“With Congress London, we’re putting on an event that people can enjoy without all of the commercial pressures and will want to come back to,” says Professional Driver Editor Mark Bursa, who’s also the conference chairman. “Using last year’s feedback from ProDriver Live!, it is purely conferences for the day.”
Some of the United Kingdom’s biggest operators like Addison Lee and Veezu were on hand, as were representatives from the likes of Heathrow Airport and Transport for London (TfL), a local government body responsible for the transport system in Greater London. Additional speakers and panelists who were there to provide their various perspectives of the industry included Karhoo, iChauffeur, iRide, and eConnect.
But these weren’t just conversations that conference-goers were to passively watch and hope to get a word in edgewise in a hurried Q&A session: The audience was encouraged to question the many participating panelists, speak their piece, and walk away with satisfactory explanations if not answers. Keynote Addresses also imparted the wisdom and clarity that operators have been looking for.
With five unique sessions covering a range of topics, concerns, and regulations, each aimed to shed light on the timeliest topics and most prevailing issues of both the market and the times.
The day started off with “New Rules, New Mayor - Is Transport for London Giving Us the Regulation We Deserve?” With the London mayoral seat changing hands, operators are rightfully concerned with how a political shift may affect both the taxi and private hire industries operating within the city.
The six-person panel—plus two TfL representatives, Peter Blake and Rhona Munck, delivering the Keynote Address—explored the possibility of a new mayor protecting the city’s black cabs by limiting Uber’s expansion, as well as the potential for long-established operators to suffer the consequences of warring transportation factions and loyalties.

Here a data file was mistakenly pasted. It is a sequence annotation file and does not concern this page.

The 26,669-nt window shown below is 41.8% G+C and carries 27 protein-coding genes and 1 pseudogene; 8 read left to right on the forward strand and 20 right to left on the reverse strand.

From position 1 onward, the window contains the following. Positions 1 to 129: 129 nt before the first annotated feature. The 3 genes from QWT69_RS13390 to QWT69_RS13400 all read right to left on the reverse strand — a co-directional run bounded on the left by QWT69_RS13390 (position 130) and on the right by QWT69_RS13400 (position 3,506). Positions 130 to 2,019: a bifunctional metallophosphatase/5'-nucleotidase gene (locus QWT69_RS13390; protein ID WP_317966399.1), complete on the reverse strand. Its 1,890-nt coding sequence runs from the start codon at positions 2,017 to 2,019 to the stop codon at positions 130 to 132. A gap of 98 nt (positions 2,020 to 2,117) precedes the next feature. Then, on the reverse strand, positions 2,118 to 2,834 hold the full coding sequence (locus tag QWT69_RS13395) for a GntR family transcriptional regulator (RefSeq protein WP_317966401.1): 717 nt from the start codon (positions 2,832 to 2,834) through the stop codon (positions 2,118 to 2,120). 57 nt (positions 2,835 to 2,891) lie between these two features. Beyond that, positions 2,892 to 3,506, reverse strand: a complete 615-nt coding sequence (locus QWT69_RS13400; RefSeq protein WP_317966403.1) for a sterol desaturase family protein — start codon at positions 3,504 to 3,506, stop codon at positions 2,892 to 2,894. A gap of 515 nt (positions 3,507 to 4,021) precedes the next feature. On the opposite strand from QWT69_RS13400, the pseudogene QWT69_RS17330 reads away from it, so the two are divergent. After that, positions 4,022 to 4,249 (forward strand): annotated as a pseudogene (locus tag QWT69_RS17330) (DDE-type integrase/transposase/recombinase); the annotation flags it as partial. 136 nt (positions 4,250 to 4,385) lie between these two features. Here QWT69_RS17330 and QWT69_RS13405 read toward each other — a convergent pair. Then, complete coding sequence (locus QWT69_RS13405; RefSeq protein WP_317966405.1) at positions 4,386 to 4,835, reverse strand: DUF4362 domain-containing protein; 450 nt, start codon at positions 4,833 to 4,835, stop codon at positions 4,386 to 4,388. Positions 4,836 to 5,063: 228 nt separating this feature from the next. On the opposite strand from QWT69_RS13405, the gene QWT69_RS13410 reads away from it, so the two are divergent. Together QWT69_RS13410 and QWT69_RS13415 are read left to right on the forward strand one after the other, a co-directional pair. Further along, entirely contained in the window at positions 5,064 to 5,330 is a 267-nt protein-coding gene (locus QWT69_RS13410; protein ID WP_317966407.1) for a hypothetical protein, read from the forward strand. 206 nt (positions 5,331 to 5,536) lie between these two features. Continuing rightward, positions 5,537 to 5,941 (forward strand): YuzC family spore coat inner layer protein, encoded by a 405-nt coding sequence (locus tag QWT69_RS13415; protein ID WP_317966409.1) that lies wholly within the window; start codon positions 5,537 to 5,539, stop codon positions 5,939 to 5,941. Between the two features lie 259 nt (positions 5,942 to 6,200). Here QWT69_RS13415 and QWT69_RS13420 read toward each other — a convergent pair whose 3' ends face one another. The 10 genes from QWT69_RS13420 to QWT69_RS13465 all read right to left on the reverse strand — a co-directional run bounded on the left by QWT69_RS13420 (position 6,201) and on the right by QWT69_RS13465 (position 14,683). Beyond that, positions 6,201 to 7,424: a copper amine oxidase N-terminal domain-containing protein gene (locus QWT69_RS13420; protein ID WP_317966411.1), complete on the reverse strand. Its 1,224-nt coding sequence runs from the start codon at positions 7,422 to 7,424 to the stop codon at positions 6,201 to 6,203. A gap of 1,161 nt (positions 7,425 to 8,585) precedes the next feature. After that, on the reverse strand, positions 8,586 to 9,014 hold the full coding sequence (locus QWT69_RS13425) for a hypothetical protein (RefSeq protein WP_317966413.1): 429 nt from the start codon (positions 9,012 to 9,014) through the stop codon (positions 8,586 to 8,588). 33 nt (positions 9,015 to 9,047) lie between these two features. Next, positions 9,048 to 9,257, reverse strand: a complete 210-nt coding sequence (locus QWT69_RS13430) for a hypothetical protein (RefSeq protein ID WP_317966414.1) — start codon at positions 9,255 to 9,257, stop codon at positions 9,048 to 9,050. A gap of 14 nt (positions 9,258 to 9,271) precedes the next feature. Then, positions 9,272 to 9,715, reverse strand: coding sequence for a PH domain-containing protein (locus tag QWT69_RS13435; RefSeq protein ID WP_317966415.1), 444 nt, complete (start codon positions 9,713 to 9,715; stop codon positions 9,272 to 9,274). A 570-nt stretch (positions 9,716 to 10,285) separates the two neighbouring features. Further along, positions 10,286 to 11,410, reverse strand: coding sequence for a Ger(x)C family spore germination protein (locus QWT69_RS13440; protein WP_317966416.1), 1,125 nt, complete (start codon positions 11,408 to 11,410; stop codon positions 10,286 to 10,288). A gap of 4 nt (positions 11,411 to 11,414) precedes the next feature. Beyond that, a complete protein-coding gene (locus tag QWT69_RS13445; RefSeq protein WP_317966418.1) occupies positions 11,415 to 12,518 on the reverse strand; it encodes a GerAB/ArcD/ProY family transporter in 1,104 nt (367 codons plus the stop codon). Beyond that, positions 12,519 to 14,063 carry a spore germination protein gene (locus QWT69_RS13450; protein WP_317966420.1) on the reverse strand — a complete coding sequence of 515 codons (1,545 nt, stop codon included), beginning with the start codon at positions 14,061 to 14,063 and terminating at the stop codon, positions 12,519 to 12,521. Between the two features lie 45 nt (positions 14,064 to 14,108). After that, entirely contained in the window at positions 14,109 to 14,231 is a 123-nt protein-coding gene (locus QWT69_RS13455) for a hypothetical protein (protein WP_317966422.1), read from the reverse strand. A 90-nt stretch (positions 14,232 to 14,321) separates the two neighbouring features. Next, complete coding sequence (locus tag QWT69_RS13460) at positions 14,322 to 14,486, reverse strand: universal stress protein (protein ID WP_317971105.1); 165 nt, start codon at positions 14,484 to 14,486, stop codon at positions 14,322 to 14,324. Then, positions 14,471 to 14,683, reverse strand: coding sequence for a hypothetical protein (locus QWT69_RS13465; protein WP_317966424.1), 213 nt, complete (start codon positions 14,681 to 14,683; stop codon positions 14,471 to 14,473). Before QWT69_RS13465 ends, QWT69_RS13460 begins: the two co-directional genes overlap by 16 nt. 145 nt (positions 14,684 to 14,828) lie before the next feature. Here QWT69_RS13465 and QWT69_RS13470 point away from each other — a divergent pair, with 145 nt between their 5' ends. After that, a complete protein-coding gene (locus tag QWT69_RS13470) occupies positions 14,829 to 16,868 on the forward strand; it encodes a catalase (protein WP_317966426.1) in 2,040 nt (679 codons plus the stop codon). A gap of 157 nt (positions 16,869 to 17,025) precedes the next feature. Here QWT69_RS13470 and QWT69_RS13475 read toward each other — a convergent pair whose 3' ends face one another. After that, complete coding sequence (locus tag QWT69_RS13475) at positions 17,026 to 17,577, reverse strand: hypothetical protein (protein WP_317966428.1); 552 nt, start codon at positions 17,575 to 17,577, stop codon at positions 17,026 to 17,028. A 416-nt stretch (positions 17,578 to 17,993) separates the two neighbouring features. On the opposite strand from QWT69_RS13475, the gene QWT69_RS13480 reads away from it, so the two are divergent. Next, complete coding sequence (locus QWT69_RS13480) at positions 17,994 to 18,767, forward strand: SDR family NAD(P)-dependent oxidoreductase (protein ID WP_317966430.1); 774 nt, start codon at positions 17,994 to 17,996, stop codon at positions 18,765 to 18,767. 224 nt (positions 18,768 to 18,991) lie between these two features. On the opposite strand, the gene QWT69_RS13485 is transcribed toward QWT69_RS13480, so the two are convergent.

The various difficulties resulting from London’s Zero-Emissions Capability requirement were also among the hot topics approached during this kickoff session that explored the many ways that the industry is changing, both for chauffeured car and taxi. The ultimate takeaway was that “regulations must be designed to keep pace with current and future changes in the customer demands, vehicle capability, and technology.”
Next up was the thorn in every above-board operators’ side: Uber. “Strategies to Combat Uber” saw a Keynote Address from Addison Lee’s Dominick Moxon-Tritsch and an operator-heavy panel who were ready to tackle the internationally maligned TNC.
Acknowledging Uber’s meteoric rise and infectious global sprawl, the session’s speakers hashed out ways to effectively respond to its popularity and recognized the difficulty of competing with its seemingly bottomless pockets. With some operators opting for consolidation to increase the size of their fleets, the future of and place for smaller operators were both prevailing concerns.
Additionally, the “self-employed driver” business model and demand for technology that Uber’s continuing rise has revealed were addressed, as were the areas of innovation that traditional operators can capitalize on—and the points of Uber’s weakness that they can exploit.